Monday, February 28, 2011

I saved a life today!

Summit got his clearance to be a blood donor finally. We started the process back in January. The dogs get an initial physical exam and blood work to make sure they are healthy and have no blood borne diseases. On his initial physical I mentioned that he had an enlarged toe on his right hind foot. Attempting to get a sample from it was unsuccessful as it was very bony. To be safe it was decided that we would x-ray it to make sure it was just an old injury and not osteosarcoma (the dreaded O word).

His x-rays were inconclusive. We decided to wait 3 weeks and retake them to see if there were any changes. I was starting to get anxious at this point since I had been expecting his x-rays to come back clean. While we waited for the 3 weeks to pass we got the good news that his tick titres had all come back negative and so long as his next x-rays were good then he was set to be a blood donor. 3 weeks later he went back and got his clearance.

Summit proudly boasts: "I saved a life today!"
Now, this is how wonderful greyhounds are. Dogs normally have to be sedated for these x-rays because they're so awkward and take so long. Two views are taken, one with the dog in a sphinx, and one with the dog flat on his side. In the sphinx they put cotton balls between the toes to separate them (we don't want any overlap of the bones we're trying to look at), and in the side view tape is attached to each toe and each one is pulled in a different direction, again to get separation between them. You can see why most dogs need to be sedated for this. It's a tedious process and you've got all this tape and cotton which is uncomfortable. Summit was a star though and didn't mind at all, especially since I was there with him.

Yes, yes I did.
The new x-rays looked exactly the same as the ones taken 3 weeks before so it was determined that he had an old injury. Since he never raced (or so we believe since we can't find any data suggesting that he did) we wonder if this was an old training injury which prevented him from ever racing. Either way it was good news. The blood donor program was notified and they called me later that afternoon to ask if Summit could donate the next day. They were very short on blood and Summit (like many greyhounds) is type A-, the universal donor. I was unable to be there with him for his first donation but I'm told he was very, very good. Of course, he also knows the girls down there because I worked there over the summer and Christmas.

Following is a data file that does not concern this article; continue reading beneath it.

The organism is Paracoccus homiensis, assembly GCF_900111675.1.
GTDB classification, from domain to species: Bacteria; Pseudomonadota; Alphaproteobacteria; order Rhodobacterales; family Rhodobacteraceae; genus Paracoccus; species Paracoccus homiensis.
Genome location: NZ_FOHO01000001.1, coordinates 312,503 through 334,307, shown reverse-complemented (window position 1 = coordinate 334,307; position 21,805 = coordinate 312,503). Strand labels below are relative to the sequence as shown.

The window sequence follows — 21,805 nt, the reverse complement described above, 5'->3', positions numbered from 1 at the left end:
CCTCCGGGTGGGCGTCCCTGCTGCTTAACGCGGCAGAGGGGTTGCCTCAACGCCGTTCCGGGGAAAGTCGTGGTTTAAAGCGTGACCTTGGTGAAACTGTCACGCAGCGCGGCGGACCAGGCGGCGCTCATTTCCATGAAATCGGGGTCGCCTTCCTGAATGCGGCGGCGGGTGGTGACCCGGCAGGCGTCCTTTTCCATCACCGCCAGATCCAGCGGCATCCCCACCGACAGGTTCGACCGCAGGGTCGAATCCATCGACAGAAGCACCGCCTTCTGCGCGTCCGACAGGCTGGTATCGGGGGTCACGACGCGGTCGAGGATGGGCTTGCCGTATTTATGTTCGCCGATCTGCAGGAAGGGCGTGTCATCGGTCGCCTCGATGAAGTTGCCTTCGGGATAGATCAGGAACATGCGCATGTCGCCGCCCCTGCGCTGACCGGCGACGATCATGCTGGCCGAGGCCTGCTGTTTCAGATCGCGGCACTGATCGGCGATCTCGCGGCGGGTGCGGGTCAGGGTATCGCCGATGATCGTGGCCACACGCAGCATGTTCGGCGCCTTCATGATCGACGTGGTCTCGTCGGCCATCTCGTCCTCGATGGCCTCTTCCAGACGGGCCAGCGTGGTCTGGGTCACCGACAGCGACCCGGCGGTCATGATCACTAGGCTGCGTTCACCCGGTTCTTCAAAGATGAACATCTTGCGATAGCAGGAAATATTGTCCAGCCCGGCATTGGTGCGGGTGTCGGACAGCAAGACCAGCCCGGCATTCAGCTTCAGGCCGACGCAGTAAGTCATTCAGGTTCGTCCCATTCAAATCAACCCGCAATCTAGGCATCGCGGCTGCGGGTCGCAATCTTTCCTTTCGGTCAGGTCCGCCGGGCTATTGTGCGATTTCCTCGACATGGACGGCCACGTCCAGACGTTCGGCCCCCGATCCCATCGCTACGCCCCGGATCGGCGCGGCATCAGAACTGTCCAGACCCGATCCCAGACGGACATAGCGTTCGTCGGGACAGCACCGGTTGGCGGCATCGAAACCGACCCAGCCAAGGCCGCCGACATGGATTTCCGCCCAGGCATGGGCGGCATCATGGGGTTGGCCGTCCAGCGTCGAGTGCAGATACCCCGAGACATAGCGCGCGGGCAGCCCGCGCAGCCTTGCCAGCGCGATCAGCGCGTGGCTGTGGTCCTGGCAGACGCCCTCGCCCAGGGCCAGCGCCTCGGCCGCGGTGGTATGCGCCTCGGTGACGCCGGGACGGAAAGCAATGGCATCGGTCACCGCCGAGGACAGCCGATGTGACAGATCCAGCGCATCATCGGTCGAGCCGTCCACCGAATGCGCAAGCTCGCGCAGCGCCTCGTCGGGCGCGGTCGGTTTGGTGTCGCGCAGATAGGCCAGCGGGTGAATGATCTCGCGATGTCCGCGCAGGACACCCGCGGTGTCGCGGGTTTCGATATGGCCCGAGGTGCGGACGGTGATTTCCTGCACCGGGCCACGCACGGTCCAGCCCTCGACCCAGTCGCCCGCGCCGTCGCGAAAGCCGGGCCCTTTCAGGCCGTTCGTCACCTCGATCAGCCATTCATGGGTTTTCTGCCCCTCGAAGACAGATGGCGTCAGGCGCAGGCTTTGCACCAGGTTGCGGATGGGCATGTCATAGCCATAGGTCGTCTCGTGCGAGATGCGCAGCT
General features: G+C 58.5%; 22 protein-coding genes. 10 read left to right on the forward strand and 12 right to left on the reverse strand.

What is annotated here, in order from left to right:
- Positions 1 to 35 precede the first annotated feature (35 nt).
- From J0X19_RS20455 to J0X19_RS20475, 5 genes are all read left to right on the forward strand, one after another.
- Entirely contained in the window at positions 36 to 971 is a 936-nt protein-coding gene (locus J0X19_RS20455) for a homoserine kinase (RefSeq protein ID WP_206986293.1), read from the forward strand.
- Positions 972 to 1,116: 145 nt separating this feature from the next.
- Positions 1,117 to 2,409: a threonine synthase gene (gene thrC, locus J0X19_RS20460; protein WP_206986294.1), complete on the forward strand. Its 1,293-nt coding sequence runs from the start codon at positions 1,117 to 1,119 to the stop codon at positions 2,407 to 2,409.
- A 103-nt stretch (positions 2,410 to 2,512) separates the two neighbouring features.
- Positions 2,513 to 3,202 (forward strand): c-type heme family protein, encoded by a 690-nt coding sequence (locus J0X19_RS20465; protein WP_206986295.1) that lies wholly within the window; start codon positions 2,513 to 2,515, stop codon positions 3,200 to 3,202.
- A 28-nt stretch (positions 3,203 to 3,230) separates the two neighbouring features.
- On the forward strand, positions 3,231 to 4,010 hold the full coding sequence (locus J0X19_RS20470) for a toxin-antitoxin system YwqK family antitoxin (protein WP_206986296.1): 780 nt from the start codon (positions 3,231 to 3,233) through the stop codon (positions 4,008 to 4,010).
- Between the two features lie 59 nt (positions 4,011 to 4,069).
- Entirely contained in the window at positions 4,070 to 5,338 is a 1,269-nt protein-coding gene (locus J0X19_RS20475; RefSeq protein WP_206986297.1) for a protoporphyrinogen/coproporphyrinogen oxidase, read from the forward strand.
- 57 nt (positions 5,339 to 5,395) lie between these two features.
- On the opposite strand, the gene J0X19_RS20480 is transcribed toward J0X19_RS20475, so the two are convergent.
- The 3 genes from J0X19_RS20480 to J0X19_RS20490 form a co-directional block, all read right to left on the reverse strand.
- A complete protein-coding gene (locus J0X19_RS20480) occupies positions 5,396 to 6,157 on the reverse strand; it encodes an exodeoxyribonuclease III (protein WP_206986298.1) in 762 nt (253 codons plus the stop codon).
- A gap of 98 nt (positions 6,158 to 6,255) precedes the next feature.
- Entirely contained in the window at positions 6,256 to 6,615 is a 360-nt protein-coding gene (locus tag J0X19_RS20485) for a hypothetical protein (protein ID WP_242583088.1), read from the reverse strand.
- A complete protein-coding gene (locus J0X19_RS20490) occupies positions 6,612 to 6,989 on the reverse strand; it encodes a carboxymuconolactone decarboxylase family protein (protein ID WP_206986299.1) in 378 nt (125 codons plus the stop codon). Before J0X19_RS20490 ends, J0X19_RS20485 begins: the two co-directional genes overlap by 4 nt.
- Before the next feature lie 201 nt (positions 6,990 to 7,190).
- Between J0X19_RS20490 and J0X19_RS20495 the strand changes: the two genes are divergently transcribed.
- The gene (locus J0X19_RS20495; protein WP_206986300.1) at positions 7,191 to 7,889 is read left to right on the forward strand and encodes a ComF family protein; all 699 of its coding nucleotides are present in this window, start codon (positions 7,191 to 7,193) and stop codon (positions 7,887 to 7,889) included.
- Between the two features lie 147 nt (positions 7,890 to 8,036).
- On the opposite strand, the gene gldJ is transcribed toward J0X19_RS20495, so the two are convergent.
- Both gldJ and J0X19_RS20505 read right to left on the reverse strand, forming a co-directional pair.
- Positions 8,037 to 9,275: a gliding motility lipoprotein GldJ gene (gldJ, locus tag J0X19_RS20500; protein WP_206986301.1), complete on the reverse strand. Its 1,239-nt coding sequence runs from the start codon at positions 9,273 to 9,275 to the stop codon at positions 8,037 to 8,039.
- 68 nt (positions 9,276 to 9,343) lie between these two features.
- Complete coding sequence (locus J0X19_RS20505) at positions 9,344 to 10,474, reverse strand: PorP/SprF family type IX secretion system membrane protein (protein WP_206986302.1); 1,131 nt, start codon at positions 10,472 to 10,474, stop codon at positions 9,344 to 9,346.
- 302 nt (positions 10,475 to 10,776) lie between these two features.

Being a blood donor is hard work!
If you have a blood donor program in your area and your grey is confident and social you should consider enrolling him/her as a blood donor. There are lots of benefits for you and your dog, and it feels good to know that your dog is saving lives. At my school the details of the program are as follows (other programs will differ but should have similarities). Dogs must be between the ages of 1 and 5 years old when they enter the program with no existing health problems and must be over 50 pounds. They get physical exams, blood work, fecal, and urinalysis every year or two. Dogs donate approximately every 2 months and after each donation they get their nails clipped and ears cleaned if needed, they also bring home a small bag of dog food and a box of dog cookies. After their first donation they get a bandana (that says "I saved a life today") and a leash. They also get free heartworm preventative every summer. They also get free blood products if (God forbid) they were to require any at any time in their life. They remain in the program for 2 years and then are retired. We have lots of greyhounds in our program and they do great. They're so calm and well behaved during the procedure and they get lots of cookies and attention once they're done so it seems like they do enjoy it!

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